What the Mind-Independence of Color Requires

In Marcos Silva (ed.), How Colours Matter to Philosophy. Cham, Switzerland: Springer. pp. 137-158 (2017)
Download Edit this record How to cite View on PhilPapers
The early modern distinction between primary and secondary qualities continues to have a significant impact on the debate about the nature of color. An aspect of this distinction that is still influential is the idea that the mind-independence of color requires that it is a primary quality. Thus, using shape as a paradigm example of a primary quality, a longstanding strategy for determining whether color is mind-independent is to consider whether it is sufficiently similar to shape to be a primary quality. However, I’ll argue that the idea that the mind-independence of color requires that it is a primary quality is mistaken, and that, to the contrary, while color is not a primary quality, it is mind-independent. I’ll propose an alternative understanding of what the mind-independence of color requires. This alternative models color perception on an information filter. According to this model, mental qualities that I’ll call media qualities are involved in color perception. The involvement of mental qualities suggests mind-independence. However, I’ll argue, their involvement is modeled after the qualities of a kind of filter that provides access to, but does not constitute, filtered qualities.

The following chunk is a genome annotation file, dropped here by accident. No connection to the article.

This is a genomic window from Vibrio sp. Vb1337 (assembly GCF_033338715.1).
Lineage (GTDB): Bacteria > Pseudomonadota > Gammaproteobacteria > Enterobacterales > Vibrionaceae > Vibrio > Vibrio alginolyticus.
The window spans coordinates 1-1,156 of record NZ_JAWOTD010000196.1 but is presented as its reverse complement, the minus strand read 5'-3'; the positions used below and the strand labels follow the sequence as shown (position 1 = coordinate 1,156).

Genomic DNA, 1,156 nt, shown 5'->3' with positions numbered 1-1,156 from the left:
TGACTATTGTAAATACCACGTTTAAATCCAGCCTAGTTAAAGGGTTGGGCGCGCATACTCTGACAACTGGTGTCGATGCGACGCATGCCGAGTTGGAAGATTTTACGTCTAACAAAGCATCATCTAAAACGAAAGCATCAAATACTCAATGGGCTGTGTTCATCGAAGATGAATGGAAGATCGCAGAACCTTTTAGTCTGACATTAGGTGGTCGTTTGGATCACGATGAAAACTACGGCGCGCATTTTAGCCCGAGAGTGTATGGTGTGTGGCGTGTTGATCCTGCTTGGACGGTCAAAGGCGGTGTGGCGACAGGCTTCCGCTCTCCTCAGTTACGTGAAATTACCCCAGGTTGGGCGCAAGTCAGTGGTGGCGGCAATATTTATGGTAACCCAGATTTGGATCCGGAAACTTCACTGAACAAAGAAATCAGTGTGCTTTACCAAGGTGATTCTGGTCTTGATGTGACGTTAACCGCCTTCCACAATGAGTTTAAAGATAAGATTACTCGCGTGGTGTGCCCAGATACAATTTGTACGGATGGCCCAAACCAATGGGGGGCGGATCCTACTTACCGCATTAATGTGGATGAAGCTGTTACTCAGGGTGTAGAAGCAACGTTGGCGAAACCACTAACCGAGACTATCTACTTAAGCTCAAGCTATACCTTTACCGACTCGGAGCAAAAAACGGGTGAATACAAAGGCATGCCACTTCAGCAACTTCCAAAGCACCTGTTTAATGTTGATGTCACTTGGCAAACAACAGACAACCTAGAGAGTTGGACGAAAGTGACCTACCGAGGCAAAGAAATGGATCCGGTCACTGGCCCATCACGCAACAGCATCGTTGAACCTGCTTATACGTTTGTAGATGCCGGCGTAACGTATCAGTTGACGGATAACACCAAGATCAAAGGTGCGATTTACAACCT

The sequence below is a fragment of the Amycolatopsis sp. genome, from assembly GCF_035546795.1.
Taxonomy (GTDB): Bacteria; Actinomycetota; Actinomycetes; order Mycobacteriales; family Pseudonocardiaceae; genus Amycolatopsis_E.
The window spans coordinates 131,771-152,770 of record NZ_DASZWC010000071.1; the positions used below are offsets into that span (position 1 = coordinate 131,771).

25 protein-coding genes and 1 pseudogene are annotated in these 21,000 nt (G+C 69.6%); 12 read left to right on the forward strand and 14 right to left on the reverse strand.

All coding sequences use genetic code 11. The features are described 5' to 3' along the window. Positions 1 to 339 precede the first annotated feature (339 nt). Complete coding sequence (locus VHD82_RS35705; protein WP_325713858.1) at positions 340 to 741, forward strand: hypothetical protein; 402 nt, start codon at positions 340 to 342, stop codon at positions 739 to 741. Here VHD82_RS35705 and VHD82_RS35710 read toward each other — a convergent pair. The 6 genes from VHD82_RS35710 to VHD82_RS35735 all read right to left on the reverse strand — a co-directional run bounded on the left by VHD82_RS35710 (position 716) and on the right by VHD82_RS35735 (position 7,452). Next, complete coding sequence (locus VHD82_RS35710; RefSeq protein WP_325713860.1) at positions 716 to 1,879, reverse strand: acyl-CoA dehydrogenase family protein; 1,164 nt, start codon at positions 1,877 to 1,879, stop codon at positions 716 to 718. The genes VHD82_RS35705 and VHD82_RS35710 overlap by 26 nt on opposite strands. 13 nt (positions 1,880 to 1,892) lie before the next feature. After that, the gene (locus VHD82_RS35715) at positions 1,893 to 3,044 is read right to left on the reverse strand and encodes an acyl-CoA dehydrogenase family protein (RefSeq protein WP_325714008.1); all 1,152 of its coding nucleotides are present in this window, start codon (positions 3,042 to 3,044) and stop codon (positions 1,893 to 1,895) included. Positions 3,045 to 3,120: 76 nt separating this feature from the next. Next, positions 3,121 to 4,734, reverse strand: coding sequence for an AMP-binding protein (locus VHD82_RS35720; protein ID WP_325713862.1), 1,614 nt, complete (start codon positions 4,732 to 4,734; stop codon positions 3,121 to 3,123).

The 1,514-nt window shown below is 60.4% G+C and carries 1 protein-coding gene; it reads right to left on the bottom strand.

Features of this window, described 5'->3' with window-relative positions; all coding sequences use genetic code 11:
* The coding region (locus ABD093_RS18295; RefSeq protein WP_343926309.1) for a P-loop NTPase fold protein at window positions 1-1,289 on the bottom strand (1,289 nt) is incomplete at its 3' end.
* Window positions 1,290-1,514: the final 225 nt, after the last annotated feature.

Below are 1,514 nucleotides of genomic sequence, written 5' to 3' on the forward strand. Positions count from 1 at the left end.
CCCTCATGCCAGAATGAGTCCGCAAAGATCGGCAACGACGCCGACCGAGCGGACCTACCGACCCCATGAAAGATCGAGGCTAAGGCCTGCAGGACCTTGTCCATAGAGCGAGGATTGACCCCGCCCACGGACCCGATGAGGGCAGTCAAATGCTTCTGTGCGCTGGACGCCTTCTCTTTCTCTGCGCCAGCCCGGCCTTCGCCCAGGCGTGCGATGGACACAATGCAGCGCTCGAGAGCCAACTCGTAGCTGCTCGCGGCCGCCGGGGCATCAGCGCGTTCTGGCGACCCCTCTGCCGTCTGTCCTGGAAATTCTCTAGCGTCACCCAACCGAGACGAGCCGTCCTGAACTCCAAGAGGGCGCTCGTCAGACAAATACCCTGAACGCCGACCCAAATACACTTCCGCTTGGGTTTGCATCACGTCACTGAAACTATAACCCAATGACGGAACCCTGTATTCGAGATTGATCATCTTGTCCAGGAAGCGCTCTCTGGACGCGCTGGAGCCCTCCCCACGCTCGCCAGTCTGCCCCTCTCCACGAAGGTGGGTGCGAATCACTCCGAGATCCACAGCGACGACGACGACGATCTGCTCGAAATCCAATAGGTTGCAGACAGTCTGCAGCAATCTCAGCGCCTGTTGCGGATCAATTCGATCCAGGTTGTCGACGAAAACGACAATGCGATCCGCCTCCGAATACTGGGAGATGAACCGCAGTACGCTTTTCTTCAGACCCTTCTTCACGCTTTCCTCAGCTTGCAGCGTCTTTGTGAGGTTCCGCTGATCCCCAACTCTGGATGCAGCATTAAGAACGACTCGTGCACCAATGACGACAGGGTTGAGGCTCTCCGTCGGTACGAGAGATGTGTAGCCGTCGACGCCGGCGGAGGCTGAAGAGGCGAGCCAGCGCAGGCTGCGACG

Reprint years
PhilPapers/Archive ID
Revision history
First archival date: 2017-01-13
Latest version: 2 (2017-07-31)
View upload history
References found in this work BETA

No references found.

Add more references

Citations of this work BETA

No citations found.

Add more citations

Added to PP index

Total views
156 ( #25,839 of 50,240 )

Recent downloads (6 months)
34 ( #18,227 of 50,240 )

How can I increase my downloads?

Downloads since first upload
This graph includes both downloads from PhilArchive and clicks to external links.